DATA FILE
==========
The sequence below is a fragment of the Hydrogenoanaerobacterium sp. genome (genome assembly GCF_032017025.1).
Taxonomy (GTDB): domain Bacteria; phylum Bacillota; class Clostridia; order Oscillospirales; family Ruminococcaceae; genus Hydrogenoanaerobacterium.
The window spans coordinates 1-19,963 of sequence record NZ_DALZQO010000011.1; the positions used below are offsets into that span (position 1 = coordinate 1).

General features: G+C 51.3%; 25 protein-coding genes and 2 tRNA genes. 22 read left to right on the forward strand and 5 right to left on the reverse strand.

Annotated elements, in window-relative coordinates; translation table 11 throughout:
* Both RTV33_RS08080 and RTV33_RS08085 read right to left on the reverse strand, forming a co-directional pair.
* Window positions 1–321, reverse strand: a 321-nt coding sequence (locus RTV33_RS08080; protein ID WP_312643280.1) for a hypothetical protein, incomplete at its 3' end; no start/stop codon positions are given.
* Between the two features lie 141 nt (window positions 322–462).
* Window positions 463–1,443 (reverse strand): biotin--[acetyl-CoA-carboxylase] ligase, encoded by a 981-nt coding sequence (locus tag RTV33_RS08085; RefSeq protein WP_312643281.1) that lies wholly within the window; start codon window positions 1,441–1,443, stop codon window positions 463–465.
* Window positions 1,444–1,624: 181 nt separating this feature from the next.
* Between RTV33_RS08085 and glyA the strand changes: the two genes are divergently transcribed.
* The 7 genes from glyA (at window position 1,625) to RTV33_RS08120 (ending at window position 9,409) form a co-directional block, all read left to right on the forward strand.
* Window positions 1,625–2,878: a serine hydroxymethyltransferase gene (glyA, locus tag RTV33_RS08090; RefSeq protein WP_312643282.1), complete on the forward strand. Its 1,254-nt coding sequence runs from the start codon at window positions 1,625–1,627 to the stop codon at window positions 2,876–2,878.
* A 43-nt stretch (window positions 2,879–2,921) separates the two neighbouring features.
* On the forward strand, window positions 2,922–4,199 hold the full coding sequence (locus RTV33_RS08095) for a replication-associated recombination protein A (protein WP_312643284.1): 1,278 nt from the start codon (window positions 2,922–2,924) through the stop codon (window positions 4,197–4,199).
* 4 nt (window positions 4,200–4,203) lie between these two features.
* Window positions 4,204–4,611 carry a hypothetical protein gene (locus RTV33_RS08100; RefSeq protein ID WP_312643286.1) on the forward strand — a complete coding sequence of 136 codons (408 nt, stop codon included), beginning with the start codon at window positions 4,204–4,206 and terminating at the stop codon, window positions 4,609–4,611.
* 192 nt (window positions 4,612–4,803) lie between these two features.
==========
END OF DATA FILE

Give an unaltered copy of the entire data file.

The sequence below is a fragment of the Hydrogenoanaerobacterium sp. genome (genome assembly GCF_032017025.1).
Taxonomy (GTDB): domain Bacteria; phylum Bacillota; class Clostridia; order Oscillospirales; family Ruminococcaceae; genus Hydrogenoanaerobacterium.
The window spans coordinates 1-19,963 of sequence record NZ_DALZQO010000011.1; the positions used below are offsets into that span (position 1 = coordinate 1).

General features: G+C 51.3%; 25 protein-coding genes and 2 tRNA genes. 22 read left to right on the forward strand and 5 right to left on the reverse strand.

Annotated elements, in window-relative coordinates; translation table 11 throughout:
* Both RTV33_RS08080 and RTV33_RS08085 read right to left on the reverse strand, forming a co-directional pair.
* Window positions 1–321, reverse strand: a 321-nt coding sequence (locus RTV33_RS08080; protein ID WP_312643280.1) for a hypothetical protein, incomplete at its 3' end; no start/stop codon positions are given.
* Between the two features lie 141 nt (window positions 322–462).
* Window positions 463–1,443 (reverse strand): biotin--[acetyl-CoA-carboxylase] ligase, encoded by a 981-nt coding sequence (locus tag RTV33_RS08085; RefSeq protein WP_312643281.1) that lies wholly within the window; start codon window positions 1,441–1,443, stop codon window positions 463–465.
* Window positions 1,444–1,624: 181 nt separating this feature from the next.
* Between RTV33_RS08085 and glyA the strand changes: the two genes are divergently transcribed.
* The 7 genes from glyA (at window position 1,625) to RTV33_RS08120 (ending at window position 9,409) form a co-directional block, all read left to right on the forward strand.
* Window positions 1,625–2,878: a serine hydroxymethyltransferase gene (glyA, locus tag RTV33_RS08090; RefSeq protein WP_312643282.1), complete on the forward strand. Its 1,254-nt coding sequence runs from the start codon at window positions 1,625–1,627 to the stop codon at window positions 2,876–2,878.
* A 43-nt stretch (window positions 2,879–2,921) separates the two neighbouring features.
* On the forward strand, window positions 2,922–4,199 hold the full coding sequence (locus RTV33_RS08095) for a replication-associated recombination protein A (protein WP_312643284.1): 1,278 nt from the start codon (window positions 2,922–2,924) through the stop codon (window positions 4,197–4,199).
* 4 nt (window positions 4,200–4,203) lie between these two features.
* Window positions 4,204–4,611 carry a hypothetical protein gene (locus RTV33_RS08100; RefSeq protein ID WP_312643286.1) on the forward strand — a complete coding sequence of 136 codons (408 nt, stop codon included), beginning with the start codon at window positions 4,204–4,206 and terminating at the stop codon, window positions 4,609–4,611.
* 192 nt (window positions 4,612–4,803) lie between these two features.